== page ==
Since the adrenals contribute to about 35 percent of premenopausal female hormones and almost 50 percent of postmenopausal hormones, compromised adrenal function profoundly affects hormonal balance.
Progesterone is the primary raw material for producing cortisol. When the glands are in overdrive, the body will divert progesterone to the adrenals to support cortisol production. With reduced progesterone, the body may experience estrogen dominance, i.e. PMS, hot flashes, night sweats, migraines, fibroids, heavy bleeding, breast tenderness, weight gain, etc. Excessive cortisol also blocks progesterone receptors, further contributing to low progesterone.1 These two imbalances are the primary reasons why adrenal exhaustion leads to estrogen dominance.
Restoring adrenal function is a pre-requisite for hormonal balance. Nutrients that have special importance to the adrenals are the B vitamins (especially B5), vitamin C, proteins, magnesium, manganese, zinc, potassium, plant enzymes, adaptagenic herbs, adrenal extracts and the amino acids tyrosine and phenylalanine. Rest also helps rebuild the adrenals.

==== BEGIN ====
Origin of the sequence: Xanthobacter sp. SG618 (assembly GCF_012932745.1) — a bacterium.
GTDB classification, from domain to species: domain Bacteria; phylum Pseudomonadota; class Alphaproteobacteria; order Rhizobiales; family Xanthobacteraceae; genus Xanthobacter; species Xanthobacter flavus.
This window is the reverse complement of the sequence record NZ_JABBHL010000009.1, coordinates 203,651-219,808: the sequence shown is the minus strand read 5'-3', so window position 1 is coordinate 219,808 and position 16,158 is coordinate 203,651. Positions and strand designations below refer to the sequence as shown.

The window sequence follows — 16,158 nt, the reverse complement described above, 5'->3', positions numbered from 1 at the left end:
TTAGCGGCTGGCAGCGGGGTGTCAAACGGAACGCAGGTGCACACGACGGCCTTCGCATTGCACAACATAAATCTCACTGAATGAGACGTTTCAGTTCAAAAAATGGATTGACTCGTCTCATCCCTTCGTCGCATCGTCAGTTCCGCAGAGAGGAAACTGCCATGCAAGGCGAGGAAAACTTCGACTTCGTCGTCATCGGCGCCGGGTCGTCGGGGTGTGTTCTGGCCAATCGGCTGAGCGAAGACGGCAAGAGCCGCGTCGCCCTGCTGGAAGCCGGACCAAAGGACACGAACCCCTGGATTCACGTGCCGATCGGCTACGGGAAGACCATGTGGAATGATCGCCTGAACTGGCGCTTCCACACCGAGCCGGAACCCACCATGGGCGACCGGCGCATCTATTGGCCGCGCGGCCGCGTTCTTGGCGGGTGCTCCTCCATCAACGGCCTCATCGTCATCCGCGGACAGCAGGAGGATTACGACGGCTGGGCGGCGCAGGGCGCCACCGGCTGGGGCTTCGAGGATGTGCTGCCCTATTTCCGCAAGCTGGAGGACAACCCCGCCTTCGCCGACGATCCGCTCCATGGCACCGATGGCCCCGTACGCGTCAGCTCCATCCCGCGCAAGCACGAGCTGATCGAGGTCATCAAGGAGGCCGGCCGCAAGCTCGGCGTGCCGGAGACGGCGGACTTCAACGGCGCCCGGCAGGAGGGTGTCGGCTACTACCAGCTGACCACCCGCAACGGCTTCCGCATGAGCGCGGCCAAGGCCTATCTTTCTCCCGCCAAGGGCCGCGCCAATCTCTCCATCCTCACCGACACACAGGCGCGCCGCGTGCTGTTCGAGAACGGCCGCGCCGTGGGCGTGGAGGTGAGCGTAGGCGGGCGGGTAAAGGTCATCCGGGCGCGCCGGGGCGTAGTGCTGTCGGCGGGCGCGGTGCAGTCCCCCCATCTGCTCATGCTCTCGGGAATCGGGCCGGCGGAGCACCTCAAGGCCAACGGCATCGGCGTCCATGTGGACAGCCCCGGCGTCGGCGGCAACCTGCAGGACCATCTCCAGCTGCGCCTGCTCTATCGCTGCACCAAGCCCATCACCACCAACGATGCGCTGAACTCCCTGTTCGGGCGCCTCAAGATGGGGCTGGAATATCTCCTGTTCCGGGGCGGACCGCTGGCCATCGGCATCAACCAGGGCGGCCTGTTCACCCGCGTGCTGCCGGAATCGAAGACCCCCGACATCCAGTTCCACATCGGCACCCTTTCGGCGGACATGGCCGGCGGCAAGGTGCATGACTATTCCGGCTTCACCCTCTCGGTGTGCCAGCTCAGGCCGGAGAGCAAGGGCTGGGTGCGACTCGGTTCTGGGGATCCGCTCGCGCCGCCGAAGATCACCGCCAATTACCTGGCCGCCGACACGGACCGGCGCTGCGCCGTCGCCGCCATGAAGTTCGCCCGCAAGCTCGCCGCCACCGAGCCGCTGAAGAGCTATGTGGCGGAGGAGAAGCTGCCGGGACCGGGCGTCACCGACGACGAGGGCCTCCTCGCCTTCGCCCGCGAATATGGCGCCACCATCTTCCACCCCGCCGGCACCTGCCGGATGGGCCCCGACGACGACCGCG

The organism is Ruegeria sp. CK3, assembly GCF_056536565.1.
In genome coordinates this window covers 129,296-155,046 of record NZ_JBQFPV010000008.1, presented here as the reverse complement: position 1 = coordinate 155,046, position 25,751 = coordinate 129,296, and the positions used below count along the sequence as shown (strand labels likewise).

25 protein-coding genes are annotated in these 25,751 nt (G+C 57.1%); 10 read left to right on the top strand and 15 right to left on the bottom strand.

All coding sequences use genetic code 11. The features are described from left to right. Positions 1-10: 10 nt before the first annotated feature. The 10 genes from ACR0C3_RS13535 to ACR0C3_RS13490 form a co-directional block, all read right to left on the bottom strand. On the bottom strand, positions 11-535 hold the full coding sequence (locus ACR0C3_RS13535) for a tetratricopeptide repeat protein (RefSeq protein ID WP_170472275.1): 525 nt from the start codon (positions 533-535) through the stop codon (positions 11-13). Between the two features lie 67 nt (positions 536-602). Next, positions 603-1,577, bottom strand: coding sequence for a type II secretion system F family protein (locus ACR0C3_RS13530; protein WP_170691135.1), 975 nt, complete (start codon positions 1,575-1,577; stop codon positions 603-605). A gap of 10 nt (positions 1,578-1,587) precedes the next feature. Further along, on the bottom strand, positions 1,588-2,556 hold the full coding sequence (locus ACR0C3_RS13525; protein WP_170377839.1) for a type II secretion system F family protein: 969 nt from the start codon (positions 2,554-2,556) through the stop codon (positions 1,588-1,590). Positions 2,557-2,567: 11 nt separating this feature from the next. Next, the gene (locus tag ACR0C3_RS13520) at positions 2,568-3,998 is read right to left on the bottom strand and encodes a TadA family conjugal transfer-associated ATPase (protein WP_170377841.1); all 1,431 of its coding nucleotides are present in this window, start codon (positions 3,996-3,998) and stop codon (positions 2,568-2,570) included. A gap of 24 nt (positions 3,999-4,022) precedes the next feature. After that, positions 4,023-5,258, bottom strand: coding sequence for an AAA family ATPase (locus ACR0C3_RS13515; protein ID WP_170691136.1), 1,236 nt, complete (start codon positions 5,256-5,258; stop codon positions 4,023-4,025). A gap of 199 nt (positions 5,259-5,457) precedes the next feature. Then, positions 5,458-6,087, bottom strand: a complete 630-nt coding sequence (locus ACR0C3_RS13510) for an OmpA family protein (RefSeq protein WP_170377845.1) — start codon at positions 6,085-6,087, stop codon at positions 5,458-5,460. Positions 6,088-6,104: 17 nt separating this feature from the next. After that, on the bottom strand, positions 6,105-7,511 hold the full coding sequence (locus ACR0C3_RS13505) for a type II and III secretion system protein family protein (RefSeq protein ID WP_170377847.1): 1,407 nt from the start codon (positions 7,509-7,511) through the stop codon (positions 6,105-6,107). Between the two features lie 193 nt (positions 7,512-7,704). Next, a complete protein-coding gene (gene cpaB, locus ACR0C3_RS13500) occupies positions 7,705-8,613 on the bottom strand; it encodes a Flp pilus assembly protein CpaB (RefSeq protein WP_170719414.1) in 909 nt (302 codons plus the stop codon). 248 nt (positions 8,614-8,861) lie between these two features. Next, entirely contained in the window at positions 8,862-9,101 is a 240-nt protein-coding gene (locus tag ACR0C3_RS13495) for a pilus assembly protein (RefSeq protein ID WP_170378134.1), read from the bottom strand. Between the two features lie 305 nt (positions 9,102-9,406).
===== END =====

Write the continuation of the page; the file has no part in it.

Individuals who suspect adrenal exhaustion can determine whether the body is producing healthy levels of adrenal hormones through proper testing. Cortisol levels can be measured with a saliva test that collects at least four samples over 24 hours.
The Thyroid and Hormones
Overtaxed adrenals can lead to hypothyroidism, which has a direct effect on women’s hormonal health. By age 50, one in every twelve women has a significant degree of hypothyroidism. By age 60, it is one woman out of every six.
The thyroid, which regulates metabolism, may turn down its hormonal activity in an attempt to reverse adrenal overdrive. Some symptoms of hypothyroidism include fatigue, weight gain, fibroids, endometriosis, ovarian cysts, heavy bleeding, fibrocystic breast disease, depression, PMS, migraines, lack of concentration, cold hands and feet, menopausal symptoms, miscarriage and infertility.